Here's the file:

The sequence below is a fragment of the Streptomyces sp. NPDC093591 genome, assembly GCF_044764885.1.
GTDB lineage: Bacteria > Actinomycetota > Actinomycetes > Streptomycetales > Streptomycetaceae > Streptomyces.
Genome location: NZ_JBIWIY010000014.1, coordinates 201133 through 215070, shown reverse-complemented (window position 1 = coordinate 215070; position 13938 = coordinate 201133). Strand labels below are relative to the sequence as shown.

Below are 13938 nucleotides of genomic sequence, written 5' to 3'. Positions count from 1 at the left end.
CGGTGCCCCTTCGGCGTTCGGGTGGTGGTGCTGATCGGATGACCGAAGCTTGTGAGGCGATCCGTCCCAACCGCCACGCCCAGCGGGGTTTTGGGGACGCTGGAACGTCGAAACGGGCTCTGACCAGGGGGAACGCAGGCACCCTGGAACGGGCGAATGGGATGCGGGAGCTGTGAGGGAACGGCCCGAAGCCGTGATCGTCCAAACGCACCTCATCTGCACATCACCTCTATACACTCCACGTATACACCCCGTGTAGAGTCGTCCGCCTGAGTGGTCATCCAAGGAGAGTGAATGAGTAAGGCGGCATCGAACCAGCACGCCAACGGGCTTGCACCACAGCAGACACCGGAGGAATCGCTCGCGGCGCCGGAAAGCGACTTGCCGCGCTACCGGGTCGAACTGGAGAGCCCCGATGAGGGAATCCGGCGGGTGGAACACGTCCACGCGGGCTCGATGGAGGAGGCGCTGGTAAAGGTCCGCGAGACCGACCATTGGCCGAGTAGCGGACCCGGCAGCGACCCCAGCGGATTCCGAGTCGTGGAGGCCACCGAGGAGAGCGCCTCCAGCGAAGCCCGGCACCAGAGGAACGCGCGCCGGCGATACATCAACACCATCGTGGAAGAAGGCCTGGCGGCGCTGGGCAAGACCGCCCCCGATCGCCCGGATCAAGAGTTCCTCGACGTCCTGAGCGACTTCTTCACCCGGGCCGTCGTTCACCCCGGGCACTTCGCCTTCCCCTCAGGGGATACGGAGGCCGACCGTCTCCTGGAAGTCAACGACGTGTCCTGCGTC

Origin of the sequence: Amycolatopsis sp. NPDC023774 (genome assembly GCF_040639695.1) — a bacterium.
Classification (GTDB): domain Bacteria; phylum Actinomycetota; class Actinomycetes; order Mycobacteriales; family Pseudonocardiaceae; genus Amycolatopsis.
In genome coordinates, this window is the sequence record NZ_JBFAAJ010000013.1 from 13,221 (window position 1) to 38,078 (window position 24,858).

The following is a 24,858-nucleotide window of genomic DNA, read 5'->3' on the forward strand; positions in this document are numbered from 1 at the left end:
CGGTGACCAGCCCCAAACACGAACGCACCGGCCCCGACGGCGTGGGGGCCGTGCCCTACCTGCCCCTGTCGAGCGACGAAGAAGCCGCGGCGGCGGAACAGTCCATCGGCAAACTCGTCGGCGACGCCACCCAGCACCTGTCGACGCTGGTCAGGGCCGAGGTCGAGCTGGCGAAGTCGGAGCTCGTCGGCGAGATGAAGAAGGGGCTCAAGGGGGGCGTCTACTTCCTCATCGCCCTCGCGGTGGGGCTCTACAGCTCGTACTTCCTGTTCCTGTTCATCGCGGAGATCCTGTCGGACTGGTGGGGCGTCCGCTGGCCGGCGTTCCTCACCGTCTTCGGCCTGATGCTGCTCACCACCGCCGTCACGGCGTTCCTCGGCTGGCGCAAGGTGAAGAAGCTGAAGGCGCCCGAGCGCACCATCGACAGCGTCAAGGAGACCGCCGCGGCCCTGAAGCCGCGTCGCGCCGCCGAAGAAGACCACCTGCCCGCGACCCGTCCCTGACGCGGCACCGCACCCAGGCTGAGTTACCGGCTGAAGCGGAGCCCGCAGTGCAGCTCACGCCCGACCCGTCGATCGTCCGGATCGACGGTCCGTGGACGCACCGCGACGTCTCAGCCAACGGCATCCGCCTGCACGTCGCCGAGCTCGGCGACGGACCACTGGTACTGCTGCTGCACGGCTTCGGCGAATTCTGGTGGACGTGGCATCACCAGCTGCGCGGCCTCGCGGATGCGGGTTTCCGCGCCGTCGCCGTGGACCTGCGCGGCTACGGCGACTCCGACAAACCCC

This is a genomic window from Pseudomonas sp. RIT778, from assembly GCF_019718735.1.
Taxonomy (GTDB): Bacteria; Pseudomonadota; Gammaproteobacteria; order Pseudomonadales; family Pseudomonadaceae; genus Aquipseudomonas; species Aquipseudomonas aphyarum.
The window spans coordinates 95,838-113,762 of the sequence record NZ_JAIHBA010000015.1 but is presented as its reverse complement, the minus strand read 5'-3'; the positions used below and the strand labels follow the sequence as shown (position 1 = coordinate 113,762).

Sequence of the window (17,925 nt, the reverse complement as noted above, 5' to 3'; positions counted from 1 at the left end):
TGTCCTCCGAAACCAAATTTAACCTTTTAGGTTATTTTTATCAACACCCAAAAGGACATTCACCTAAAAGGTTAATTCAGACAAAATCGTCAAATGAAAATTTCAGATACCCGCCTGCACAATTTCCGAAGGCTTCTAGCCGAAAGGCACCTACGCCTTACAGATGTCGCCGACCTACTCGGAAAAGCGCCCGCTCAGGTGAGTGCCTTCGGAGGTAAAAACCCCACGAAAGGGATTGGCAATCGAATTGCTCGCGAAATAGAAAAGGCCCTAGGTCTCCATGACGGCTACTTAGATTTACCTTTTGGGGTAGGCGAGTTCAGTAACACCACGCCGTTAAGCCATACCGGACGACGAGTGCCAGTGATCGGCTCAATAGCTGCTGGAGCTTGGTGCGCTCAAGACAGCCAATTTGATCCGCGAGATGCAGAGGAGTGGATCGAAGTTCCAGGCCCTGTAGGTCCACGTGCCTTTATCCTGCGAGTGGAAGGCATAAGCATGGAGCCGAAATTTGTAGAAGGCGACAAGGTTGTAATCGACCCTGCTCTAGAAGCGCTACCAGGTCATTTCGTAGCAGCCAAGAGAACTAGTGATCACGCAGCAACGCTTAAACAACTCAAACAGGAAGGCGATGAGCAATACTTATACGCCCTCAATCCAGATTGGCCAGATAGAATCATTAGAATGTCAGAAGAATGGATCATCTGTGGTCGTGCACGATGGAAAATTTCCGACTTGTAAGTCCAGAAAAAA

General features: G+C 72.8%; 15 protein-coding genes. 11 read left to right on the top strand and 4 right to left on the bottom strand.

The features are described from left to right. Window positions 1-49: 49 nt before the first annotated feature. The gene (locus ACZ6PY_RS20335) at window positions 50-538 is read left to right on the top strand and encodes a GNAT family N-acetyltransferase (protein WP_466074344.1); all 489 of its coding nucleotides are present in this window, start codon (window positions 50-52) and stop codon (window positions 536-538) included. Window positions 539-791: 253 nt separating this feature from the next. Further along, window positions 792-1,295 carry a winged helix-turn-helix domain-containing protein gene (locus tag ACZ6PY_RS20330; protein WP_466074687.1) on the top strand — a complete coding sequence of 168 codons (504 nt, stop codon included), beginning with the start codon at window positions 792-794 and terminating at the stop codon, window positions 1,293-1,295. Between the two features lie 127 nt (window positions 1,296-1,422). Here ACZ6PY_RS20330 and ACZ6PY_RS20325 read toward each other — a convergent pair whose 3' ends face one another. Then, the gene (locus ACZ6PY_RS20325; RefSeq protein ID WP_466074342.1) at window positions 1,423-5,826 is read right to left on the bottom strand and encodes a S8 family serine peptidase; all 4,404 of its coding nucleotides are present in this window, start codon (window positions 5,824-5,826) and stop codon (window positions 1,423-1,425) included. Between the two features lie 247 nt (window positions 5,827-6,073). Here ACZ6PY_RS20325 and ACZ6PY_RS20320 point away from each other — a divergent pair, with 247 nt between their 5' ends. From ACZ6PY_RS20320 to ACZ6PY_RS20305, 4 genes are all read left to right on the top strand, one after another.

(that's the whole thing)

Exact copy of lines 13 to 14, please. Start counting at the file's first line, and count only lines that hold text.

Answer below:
The window spans coordinates 95,838-113,762 of the sequence record NZ_JAIHBA010000015.1 but is presented as its reverse complement, the minus strand read 5'-3'; the positions used below and the strand labels follow the sequence as shown (position 1 = coordinate 113,762).

Sequence of the window (17,925 nt, the reverse complement as noted above, 5' to 3'; positions counted from 1 at the left end):